I had a ticket to see Days of Heaven but at some point I realized that this showing would slightly overlap with something else I had to attend (a non-film event). People say that if you're going to see DoH, see it in a theater. But somewhat relunctantly I decided to pass on the movie. I went to the theater early and sold the ticket to someone in the Ticket Buyers line (and even made a 50 cent profit on the deal since the guy didn't want change). Skipping the film meant that I got to: find and buy Spanish Scrabble for just 99 cents, see if L. was around (no), talk briefly with M., learn about the confusing new computer reservation system at the library, enjoy the sun, and get exercise.

    may 27th:               1 seen - 2 total
    Oy. Martin Scorsese's My Voyage to Italy (ll Mio viaggio in Italia) is over four hour long. It's somewhat similar in style to the Personal Journey with Martin Scorsese Through American Movies, except this one is focused on early Italian cinema. Extended (and well edited) clips from a number of films by Rossellini, de Sica, Blasetti, Visconti, Antonioni, Fellini, and maybe a few others. Scorsese's insightful and energetic comments are worthy of DVD commentary tracks. Half a semester of Italian Cinema 101 for only $5.50. You can't beat that.

    And no, this wasn't the longest film I've ever seen at the Egyptian. My Voyage to Italy clocks in at only about 243 minutes. The Sorry and the Pity was 265 minutes.

    may 26th:               1 seen - 1 total
    Went to see the 4pm showing of Catching Out, which also happened to be the first public screening of this documentary. Ever since the director started writing about the project about six years ago on a mailing list, I've been looking forward to seeing the final result. It's a fairly short (82 min.) overview of some people who hop trains. It's not a how-to, it's not a film about the negative aspects of hopping. It's more of a feel-good movie on why the featured people decided to start/stop riding trains. I would have liked to have seen profiles of a few more people, but that's not much of a complaint. Unfortunately it looks like it will be awhile before many people get a chance to see this movie. Filmed mostly on Super 16mm. Q&A with director Sarah George followed.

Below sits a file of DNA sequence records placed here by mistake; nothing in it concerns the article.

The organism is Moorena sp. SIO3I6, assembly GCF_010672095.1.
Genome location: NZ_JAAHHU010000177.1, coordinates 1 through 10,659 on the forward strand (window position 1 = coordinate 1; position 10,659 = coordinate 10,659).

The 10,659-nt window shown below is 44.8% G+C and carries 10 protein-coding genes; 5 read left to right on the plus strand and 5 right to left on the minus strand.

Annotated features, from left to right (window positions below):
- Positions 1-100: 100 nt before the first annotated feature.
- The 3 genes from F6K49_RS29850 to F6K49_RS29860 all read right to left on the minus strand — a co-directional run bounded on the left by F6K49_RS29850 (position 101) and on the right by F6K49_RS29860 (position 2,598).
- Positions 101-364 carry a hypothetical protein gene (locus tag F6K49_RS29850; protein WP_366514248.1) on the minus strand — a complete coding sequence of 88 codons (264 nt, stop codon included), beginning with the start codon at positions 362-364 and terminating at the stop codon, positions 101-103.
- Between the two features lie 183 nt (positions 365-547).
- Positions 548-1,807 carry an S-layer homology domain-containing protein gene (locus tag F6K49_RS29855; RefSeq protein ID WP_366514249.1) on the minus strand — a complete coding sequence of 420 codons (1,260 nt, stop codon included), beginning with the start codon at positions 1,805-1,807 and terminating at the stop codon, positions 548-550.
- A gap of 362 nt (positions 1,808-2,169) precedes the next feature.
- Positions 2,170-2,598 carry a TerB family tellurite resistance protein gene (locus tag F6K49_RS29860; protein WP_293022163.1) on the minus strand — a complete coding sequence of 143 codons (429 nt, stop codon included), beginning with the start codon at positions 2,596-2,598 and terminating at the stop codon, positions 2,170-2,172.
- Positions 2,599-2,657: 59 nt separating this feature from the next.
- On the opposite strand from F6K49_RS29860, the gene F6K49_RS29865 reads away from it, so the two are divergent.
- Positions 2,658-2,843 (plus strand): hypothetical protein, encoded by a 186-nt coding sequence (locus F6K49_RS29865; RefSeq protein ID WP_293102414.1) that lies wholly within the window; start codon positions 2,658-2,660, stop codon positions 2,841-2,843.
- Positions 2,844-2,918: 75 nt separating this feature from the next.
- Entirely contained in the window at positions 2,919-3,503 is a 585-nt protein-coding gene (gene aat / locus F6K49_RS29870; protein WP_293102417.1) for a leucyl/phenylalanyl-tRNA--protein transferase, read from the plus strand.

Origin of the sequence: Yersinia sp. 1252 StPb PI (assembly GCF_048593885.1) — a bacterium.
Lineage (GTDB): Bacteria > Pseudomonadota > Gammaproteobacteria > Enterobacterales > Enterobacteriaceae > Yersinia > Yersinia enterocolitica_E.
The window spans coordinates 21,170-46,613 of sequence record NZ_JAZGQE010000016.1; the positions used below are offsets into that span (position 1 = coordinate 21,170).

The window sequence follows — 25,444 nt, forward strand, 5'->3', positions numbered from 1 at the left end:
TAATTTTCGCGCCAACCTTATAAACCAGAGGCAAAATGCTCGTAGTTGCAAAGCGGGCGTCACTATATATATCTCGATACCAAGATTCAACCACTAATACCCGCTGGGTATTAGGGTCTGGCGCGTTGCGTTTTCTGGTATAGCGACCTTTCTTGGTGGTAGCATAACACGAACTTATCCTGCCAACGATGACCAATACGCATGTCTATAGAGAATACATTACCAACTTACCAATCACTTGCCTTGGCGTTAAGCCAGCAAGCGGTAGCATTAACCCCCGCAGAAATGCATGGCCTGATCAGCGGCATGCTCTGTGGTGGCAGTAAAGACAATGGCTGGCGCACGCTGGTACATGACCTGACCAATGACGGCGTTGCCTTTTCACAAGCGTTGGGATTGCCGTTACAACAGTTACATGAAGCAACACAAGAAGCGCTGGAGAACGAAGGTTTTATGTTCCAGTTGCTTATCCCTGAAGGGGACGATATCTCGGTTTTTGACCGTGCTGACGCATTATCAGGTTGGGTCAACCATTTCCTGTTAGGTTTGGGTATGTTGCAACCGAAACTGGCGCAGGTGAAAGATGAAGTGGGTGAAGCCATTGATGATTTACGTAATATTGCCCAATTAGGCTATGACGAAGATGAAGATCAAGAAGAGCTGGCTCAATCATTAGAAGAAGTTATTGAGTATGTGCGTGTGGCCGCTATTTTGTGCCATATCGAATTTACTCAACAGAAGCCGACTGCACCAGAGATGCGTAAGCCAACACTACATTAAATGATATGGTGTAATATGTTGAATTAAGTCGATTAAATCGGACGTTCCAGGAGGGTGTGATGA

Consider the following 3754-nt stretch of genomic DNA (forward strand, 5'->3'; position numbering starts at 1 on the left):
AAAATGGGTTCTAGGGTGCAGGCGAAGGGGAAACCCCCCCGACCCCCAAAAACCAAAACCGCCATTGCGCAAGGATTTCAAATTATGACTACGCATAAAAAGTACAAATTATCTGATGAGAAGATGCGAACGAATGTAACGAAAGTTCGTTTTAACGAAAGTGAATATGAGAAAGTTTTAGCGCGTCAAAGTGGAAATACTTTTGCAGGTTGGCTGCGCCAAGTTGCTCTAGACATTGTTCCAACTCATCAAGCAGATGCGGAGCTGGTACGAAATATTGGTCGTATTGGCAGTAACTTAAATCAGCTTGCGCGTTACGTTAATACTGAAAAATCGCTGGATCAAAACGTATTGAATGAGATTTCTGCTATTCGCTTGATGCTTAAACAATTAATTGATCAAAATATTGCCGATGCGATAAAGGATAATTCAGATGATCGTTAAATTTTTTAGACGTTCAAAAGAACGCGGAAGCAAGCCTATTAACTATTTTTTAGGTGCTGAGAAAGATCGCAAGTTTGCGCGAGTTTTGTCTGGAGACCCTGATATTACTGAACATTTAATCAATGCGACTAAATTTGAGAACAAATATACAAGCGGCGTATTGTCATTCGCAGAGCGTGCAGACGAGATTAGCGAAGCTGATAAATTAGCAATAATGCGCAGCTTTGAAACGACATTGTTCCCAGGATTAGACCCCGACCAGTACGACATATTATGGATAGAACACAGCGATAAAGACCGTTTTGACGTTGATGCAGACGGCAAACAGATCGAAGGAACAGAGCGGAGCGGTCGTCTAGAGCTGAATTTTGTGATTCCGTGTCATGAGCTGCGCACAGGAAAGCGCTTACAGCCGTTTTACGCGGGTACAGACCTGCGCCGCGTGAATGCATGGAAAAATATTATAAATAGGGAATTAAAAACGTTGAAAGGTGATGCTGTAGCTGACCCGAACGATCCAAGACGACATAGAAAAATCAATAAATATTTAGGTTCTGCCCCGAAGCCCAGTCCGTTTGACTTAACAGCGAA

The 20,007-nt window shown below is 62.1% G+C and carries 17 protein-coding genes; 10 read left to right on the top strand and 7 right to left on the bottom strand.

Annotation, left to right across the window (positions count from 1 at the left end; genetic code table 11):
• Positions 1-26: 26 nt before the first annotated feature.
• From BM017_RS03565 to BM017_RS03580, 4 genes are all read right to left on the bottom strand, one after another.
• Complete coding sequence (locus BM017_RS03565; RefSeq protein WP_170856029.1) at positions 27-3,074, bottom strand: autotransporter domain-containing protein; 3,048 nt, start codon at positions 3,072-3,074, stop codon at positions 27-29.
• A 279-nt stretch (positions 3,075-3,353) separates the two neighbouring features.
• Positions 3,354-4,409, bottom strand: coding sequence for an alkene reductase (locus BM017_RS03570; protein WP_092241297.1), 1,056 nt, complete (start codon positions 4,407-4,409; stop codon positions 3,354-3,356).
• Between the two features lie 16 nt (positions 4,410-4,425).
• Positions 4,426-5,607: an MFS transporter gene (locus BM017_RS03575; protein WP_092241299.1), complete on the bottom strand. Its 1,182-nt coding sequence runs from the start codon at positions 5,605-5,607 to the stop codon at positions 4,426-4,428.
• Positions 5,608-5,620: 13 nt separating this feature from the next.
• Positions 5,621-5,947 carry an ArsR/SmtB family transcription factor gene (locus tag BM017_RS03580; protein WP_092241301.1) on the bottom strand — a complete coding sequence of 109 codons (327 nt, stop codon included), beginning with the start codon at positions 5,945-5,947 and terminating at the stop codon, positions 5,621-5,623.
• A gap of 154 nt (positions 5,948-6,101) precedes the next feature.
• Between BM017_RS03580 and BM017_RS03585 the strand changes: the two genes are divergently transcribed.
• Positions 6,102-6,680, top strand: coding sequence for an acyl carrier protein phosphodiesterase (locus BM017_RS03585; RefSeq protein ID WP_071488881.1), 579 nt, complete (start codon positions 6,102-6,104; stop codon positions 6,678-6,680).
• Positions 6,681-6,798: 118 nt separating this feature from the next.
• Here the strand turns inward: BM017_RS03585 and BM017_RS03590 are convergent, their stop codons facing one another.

Despite the fact that I had to stand in the Ticker Holders line instead of the preferred Passholders Line, I still managed to get my choice seat (front row, center). The front row at the BPH theater is not too close to the screen and you have the benefit of stretching out your legs.

    may 24th:
    This year I didn't buy a full-series pass, so there's not going to be much on this page. The pass is only $250 if bought back in early January, but I was too busy then looking for work and figuring out if my unemployment benefits would get extended. Back then I assumed that I would have some job around this time and thus wouldn't be able to attend the fest. But here we are, in May, and I don't have a real full-time job at this moment. But getting a pass in May is $375 and I'm not about to blow that kind of money. (Individual tickets range from $5.50 - $10.)

    I was going to try to win a pass via The Stranger's SIFF Quiz but I wasn't motivated enough to fully study the quiz material and head over to the testing area.

    I'm actually kinda glad I didn't get a pass this year. In looking through the schedule I didn't immediately see lots of stuff I wanted to see. For example, last year there were four great Swedish movies, this year there are I think two and neither look promising. Last year's biggie films included the Ghost World premiere, The Princess and the Warrior, Hedwig and the Angry Inch, and a few others. This year there's a number of big films playing, but lots of them will be in theaters very soon. For example, I've already seen trailers in regular theaters for Sunshine State, The Fast Runner, CQ, and that Jodie Foster alter boys movie. Yeah, I'd kinda like to see Sunshine State at SIFF (especially since J. Sayles will be there to introduce it), but it just doesn't seem worth the hassle (long lines, looking for a good seat, etc). Last year had Tarantino talking about a bunch of William Witney over the course of three days. This year has one talk with John Waters. Big woop.

    Ok, I'm probably being a little unfair to the fest here. There is a bunch of stuff going on in it, but just not stuff that captivates me. A four-film tribute to James Wong Howe, a bunch of thrillers from Japan, etc.

    Having said all that, I did purchase tickets for nine films. Some are for the archival stuff in the "American cinema in the '70s" series. Some are for a few interesting items that likely won't be in a theater anytime soon. That's $60 right there. I shaved off some other movies I was curious about. I didn't get a pass for the Secret Festival.

    So stay tuned to this page and maybe I'll describe some of the movies I went to...

    the Seattle International Film Festival
    babble I wrote last year